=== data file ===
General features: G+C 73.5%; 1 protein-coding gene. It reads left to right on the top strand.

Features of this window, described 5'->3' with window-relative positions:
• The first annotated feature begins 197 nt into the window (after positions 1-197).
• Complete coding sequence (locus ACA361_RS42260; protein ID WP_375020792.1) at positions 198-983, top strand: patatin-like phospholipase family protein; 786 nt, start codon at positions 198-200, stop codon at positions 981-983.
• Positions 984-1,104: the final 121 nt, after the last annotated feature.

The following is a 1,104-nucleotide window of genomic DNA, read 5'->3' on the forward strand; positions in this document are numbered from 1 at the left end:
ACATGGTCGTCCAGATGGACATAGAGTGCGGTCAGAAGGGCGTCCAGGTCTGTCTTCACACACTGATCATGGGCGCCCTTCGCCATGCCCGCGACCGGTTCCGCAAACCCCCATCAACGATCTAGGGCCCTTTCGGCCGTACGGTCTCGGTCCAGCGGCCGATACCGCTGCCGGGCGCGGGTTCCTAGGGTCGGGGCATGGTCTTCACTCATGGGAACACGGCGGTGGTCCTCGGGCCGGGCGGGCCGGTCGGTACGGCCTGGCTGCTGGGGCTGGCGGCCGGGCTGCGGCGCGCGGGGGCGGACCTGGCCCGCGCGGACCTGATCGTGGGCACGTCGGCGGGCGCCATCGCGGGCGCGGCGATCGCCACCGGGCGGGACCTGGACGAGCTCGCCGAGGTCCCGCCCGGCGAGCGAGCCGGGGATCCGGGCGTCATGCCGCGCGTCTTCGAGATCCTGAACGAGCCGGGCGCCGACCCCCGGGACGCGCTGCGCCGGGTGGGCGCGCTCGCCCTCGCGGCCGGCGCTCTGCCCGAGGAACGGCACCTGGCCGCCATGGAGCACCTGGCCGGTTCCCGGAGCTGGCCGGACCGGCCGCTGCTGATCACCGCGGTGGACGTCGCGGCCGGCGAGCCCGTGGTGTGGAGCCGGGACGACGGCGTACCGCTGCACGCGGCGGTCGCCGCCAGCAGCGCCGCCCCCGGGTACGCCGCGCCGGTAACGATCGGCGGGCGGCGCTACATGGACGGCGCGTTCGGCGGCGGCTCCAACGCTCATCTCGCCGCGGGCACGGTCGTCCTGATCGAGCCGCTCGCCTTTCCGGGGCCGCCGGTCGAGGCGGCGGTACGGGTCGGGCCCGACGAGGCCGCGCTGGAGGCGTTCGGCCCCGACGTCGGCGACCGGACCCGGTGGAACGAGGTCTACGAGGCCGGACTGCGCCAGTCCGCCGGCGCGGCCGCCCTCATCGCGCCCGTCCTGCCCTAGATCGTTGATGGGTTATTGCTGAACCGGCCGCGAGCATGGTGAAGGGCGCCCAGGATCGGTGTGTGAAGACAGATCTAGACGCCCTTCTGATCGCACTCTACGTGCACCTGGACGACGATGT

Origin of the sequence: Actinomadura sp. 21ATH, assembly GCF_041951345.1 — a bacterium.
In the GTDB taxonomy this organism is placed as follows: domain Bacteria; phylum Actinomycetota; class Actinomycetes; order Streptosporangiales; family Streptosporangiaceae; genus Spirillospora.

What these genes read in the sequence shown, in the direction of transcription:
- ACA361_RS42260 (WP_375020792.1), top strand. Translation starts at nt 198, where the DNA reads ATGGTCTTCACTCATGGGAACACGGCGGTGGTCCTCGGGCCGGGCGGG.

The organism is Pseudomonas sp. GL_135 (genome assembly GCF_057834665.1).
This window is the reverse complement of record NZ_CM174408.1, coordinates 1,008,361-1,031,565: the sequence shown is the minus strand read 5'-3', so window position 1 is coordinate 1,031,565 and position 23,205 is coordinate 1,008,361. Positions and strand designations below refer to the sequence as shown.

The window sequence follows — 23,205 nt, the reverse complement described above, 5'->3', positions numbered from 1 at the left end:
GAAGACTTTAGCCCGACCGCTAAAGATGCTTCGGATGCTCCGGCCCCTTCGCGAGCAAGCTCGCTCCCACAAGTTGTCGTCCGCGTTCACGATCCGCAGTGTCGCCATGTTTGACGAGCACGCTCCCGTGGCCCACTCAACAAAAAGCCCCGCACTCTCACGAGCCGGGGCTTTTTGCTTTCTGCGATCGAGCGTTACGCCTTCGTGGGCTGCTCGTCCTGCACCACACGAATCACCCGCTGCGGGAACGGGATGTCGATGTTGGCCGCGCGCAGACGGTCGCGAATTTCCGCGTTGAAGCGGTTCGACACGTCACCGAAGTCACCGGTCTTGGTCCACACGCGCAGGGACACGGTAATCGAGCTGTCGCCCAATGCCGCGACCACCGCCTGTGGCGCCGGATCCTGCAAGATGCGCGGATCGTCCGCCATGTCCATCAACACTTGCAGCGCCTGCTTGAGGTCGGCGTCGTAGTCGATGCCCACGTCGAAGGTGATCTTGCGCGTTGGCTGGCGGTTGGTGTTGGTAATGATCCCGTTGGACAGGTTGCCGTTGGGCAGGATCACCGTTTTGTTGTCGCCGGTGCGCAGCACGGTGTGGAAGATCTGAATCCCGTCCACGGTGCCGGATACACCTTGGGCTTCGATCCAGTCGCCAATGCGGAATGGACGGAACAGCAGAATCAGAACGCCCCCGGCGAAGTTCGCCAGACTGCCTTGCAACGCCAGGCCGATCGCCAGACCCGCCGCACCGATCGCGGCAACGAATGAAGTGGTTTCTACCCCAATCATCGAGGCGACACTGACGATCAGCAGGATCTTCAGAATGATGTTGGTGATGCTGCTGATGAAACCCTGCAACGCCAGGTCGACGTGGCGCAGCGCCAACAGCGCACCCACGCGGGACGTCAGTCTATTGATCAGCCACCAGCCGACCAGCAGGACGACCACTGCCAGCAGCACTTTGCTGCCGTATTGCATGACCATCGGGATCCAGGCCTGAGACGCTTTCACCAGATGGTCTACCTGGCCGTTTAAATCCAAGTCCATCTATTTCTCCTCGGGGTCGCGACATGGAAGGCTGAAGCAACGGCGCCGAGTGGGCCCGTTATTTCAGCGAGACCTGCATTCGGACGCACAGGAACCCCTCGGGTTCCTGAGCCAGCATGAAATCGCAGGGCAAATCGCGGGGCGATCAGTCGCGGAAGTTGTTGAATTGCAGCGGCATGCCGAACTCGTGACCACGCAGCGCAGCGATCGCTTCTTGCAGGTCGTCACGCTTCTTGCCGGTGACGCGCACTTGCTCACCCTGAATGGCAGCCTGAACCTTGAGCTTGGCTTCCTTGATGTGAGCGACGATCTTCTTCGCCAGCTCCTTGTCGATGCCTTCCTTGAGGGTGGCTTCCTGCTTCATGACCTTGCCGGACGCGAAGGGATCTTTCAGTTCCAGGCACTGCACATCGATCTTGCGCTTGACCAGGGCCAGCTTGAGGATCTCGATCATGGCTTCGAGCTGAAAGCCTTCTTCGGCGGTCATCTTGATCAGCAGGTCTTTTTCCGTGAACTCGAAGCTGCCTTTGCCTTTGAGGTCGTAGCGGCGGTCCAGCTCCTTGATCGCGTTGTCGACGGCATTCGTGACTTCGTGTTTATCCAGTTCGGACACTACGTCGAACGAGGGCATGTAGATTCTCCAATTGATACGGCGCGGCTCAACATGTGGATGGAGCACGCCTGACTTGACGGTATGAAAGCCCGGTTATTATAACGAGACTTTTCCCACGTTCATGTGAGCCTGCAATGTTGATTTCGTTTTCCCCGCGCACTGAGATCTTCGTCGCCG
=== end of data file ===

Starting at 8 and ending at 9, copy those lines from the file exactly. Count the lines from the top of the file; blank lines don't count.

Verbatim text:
Origin of the sequence: Actinomadura sp. 21ATH, assembly GCF_041951345.1 — a bacterium.
In the GTDB taxonomy this organism is placed as follows: domain Bacteria; phylum Actinomycetota; class Actinomycetes; order Streptosporangiales; family Streptosporangiaceae; genus Spirillospora.